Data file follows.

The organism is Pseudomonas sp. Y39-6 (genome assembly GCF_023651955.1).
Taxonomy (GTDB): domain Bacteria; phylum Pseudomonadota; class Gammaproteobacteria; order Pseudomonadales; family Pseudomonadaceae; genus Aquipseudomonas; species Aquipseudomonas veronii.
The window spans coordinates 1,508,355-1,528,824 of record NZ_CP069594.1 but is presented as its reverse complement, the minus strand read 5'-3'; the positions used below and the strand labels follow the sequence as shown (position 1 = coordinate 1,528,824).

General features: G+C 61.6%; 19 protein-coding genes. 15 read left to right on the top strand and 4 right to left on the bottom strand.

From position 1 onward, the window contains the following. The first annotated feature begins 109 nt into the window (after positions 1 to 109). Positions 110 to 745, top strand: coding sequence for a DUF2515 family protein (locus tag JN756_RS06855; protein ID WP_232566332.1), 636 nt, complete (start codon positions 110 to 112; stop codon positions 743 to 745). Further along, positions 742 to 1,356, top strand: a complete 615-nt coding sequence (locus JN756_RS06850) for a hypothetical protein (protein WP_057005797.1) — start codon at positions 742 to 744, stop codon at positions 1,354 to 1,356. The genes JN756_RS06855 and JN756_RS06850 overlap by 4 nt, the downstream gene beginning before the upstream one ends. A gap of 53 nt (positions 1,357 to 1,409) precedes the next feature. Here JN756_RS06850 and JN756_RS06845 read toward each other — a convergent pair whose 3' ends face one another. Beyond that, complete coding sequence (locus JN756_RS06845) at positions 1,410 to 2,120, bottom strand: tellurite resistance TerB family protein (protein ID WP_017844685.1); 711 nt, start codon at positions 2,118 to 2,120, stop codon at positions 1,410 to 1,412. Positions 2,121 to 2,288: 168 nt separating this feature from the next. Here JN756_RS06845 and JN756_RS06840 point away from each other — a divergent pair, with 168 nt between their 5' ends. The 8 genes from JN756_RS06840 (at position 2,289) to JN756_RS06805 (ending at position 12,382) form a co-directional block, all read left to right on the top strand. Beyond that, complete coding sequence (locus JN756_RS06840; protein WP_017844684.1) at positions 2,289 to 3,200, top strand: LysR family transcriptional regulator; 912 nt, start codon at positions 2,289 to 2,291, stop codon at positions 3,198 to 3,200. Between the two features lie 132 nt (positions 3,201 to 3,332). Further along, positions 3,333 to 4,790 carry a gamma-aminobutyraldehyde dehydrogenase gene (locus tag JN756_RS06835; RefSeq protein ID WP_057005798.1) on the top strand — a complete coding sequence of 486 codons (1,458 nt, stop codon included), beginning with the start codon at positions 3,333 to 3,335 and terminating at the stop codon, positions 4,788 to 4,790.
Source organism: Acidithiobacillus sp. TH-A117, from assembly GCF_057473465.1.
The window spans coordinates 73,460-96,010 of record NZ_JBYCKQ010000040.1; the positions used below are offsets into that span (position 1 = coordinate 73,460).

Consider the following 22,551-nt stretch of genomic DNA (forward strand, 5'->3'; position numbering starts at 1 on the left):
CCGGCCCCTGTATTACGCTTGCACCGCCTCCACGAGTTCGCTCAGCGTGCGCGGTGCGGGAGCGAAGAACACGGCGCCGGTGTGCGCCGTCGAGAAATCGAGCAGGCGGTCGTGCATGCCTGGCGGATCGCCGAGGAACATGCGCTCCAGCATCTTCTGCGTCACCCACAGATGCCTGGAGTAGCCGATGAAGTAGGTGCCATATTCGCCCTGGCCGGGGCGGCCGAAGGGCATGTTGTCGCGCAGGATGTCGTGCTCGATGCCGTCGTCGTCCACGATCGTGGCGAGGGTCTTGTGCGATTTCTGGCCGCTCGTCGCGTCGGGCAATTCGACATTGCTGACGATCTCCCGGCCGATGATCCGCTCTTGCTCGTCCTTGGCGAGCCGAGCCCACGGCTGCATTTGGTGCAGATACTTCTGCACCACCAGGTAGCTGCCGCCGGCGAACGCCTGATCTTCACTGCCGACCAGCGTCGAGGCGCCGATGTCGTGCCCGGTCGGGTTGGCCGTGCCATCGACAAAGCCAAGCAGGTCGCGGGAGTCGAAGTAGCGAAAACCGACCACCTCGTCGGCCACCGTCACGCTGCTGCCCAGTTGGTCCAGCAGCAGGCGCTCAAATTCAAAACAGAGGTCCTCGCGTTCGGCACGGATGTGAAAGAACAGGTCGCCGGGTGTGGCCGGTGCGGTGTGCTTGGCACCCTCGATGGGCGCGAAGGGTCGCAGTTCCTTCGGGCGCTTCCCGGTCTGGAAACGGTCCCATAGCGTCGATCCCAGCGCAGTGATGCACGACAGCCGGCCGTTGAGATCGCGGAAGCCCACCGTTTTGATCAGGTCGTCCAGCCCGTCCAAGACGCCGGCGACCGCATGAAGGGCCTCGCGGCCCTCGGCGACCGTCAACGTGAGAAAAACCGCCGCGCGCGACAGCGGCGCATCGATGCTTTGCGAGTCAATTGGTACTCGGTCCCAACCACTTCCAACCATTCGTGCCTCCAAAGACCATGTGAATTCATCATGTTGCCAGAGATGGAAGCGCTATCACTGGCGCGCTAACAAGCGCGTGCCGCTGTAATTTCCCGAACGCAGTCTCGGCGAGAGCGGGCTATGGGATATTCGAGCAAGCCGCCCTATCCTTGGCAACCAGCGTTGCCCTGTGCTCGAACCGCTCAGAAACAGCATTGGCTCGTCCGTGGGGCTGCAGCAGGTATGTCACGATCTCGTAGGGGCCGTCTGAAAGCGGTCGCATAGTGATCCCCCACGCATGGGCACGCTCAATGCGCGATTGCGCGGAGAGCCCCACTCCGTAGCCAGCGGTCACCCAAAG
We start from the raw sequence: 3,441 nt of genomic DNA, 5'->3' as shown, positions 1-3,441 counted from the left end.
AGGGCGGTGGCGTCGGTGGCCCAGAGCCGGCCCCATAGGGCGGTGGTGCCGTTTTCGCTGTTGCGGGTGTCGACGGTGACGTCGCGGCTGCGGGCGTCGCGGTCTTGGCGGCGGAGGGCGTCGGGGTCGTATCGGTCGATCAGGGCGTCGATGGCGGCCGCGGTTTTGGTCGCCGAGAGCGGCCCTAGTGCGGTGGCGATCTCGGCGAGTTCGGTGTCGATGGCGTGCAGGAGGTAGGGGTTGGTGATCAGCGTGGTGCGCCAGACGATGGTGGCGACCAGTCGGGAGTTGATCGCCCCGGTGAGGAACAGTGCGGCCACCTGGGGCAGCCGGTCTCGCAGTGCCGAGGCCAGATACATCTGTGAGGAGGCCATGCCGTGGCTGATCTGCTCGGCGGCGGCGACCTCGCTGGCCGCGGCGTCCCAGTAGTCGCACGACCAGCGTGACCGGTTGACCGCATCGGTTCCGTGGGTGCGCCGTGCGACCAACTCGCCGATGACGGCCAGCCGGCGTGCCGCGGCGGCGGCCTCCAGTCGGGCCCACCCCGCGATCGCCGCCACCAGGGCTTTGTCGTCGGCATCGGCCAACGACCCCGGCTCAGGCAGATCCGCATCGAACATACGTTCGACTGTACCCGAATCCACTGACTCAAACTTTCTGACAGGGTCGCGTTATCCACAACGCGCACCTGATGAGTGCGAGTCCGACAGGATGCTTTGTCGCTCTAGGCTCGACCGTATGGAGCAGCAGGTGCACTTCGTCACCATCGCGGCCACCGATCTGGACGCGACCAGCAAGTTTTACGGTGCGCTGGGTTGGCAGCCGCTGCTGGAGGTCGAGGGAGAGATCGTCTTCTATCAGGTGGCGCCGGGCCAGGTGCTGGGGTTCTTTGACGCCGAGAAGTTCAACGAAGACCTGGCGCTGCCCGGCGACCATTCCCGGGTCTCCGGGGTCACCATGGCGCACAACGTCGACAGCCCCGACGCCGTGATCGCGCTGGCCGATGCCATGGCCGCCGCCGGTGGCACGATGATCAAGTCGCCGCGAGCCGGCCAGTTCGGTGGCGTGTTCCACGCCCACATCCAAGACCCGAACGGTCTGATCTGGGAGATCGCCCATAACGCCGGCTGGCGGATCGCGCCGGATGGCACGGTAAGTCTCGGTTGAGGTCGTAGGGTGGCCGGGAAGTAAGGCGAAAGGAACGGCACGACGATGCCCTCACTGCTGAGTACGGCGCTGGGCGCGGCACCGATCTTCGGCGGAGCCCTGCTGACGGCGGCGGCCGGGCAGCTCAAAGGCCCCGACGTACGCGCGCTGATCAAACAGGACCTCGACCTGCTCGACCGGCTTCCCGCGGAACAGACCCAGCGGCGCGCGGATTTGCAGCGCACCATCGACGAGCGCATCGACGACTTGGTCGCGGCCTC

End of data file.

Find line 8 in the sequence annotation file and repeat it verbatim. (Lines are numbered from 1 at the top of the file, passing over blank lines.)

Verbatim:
Consider the following 22,551-nt stretch of genomic DNA (forward strand, 5'->3'; position numbering starts at 1 on the left):